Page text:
If ground crews are only rarely mentioned in accounts of the Battle of Britain, the women who actively took part in the battle are all but invisible. Yet both the RAF and the Luftwaffe employed women auxiliaries in highly responsible positions.
The RAF’s positive attitude towards women was exceptional among the services. The RAF actively encouraged the establishment of a Women’s Auxiliary, which by the end of the war served alongside the RAF in virtually all noncombat functions.
Even before the start of the war, however, the vital and highly technical jobs of radar operator and operations room plotter, as well as various jobs associated with these activities, were identified as trades especially suited to women. The C-in-C of Fighter Commander, ACM Dowding, personally insisted that the talented women who did these jobs move up into supervisory positions – and be commissioned accordingly.
During the Battle of Britain over 17,000 WAAF served with the RAF, nearly 4,500 of them with Fighter Command. A number of WAAF were killed and injured and six airwomen were awarded the Military Medal during the Battle.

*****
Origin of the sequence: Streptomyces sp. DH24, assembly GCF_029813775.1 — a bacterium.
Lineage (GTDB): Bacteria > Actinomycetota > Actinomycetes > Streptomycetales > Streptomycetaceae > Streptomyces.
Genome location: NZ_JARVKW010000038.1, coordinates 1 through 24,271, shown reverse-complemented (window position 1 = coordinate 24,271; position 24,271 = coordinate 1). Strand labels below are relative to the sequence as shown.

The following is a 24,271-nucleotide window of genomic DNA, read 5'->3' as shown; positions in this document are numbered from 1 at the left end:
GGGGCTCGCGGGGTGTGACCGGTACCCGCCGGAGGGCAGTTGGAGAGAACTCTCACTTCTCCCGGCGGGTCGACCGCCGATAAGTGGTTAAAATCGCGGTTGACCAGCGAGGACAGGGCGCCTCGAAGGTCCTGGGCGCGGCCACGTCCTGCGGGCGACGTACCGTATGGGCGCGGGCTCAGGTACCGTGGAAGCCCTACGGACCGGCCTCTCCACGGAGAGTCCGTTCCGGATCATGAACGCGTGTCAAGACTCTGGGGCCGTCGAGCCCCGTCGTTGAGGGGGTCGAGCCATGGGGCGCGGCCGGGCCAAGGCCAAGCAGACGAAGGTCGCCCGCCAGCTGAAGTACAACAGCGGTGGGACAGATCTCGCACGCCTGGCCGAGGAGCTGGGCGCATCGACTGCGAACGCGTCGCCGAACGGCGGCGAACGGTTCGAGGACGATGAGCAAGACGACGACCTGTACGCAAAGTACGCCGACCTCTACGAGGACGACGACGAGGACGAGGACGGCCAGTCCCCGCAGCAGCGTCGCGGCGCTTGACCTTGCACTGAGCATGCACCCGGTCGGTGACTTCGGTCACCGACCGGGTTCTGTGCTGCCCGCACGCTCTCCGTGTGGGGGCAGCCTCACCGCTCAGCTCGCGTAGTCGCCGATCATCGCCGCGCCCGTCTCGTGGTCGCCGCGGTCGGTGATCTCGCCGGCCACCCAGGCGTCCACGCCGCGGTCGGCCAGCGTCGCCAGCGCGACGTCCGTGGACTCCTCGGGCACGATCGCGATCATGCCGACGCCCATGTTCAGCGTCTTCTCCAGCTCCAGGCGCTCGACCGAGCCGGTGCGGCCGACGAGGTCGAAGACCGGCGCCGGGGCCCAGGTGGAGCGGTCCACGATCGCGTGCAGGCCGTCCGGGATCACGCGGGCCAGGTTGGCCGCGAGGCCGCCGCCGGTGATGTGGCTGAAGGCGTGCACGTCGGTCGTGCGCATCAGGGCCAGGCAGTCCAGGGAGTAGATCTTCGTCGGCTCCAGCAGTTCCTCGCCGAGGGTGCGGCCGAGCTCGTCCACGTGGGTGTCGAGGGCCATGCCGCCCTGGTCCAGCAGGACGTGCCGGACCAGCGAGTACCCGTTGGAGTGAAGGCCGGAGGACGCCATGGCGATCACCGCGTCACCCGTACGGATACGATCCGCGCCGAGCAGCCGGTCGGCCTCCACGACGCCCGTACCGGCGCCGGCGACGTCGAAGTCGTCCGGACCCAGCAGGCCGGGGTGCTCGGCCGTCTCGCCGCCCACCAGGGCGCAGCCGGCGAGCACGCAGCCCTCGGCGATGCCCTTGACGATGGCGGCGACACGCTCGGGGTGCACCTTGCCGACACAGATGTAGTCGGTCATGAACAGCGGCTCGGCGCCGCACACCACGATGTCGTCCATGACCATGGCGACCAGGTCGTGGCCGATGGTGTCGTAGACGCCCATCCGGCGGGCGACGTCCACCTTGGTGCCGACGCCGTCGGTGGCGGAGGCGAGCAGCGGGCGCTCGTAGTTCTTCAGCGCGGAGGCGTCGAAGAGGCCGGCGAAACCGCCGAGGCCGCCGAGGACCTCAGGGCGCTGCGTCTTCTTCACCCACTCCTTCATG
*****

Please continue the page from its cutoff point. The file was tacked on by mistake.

Despite Nazi ideology about the place of women being exclusively in the home, the Wehrmacht was also forced to rely increasingly on women auxiliaries. The expansion began after the dramatic victories in the West in May/June 1940 and continued throughout the war. The number of women serving with the Wehrmacht increased from roughly 35,000 women in uniform in 1941 to over 150,000 when Germany surrendered. General conscription for women, industrial and military, was introduced in Germany after the loss of an entire Army at Stalingrad in early 1943, but the bulk of the women serving in the women’s auxiliary forces before 1945 were volunteers. These women are far too often forgotten entirely in accounts of the Second World War.
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